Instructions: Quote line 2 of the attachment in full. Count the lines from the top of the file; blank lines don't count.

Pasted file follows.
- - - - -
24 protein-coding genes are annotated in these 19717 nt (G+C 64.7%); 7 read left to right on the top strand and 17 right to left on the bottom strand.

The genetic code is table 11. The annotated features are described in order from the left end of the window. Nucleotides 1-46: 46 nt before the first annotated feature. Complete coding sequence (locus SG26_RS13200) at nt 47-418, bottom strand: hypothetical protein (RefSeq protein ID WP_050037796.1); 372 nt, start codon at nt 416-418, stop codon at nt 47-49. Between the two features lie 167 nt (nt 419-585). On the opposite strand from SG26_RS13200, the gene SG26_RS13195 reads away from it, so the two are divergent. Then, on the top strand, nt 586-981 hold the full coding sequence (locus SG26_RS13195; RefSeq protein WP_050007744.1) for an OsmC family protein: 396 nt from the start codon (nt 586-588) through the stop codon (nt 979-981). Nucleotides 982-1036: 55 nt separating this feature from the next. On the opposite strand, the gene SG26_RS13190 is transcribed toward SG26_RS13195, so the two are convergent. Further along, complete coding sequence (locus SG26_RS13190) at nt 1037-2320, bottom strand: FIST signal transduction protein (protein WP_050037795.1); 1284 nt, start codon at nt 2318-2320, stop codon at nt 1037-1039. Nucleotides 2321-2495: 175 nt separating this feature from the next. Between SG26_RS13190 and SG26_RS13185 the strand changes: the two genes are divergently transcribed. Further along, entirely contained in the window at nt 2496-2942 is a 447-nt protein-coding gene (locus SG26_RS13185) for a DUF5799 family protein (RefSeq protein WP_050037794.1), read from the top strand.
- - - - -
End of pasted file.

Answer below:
The genetic code is table 11. The annotated features are described in order from the left end of the window. Nucleotides 1-46: 46 nt before the first annotated feature. Complete coding sequence (locus SG26_RS13200) at nt 47-418, bottom strand: hypothetical protein (RefSeq protein ID WP_050037796.1); 372 nt, start codon at nt 416-418, stop codon at nt 47-49. Between the two features lie 167 nt (nt 419-585). On the opposite strand from SG26_RS13200, the gene SG26_RS13195 reads away from it, so the two are divergent. Then, on the top strand, nt 586-981 hold the full coding sequence (locus SG26_RS13195; RefSeq protein WP_050007744.1) for an OsmC family protein: 396 nt from the start codon (nt 586-588) through the stop codon (nt 979-981). Nucleotides 982-1036: 55 nt separating this feature from the next. On the opposite strand, the gene SG26_RS13190 is transcribed toward SG26_RS13195, so the two are convergent. Further along, complete coding sequence (locus SG26_RS13190) at nt 1037-2320, bottom strand: FIST signal transduction protein (protein WP_050037795.1); 1284 nt, start codon at nt 2318-2320, stop codon at nt 1037-1039. Nucleotides 2321-2495: 175 nt separating this feature from the next. Between SG26_RS13190 and SG26_RS13185 the strand changes: the two genes are divergently transcribed. Further along, entirely contained in the window at nt 2496-2942 is a 447-nt protein-coding gene (locus SG26_RS13185) for a DUF5799 family protein (RefSeq protein WP_050037794.1), read from the top strand.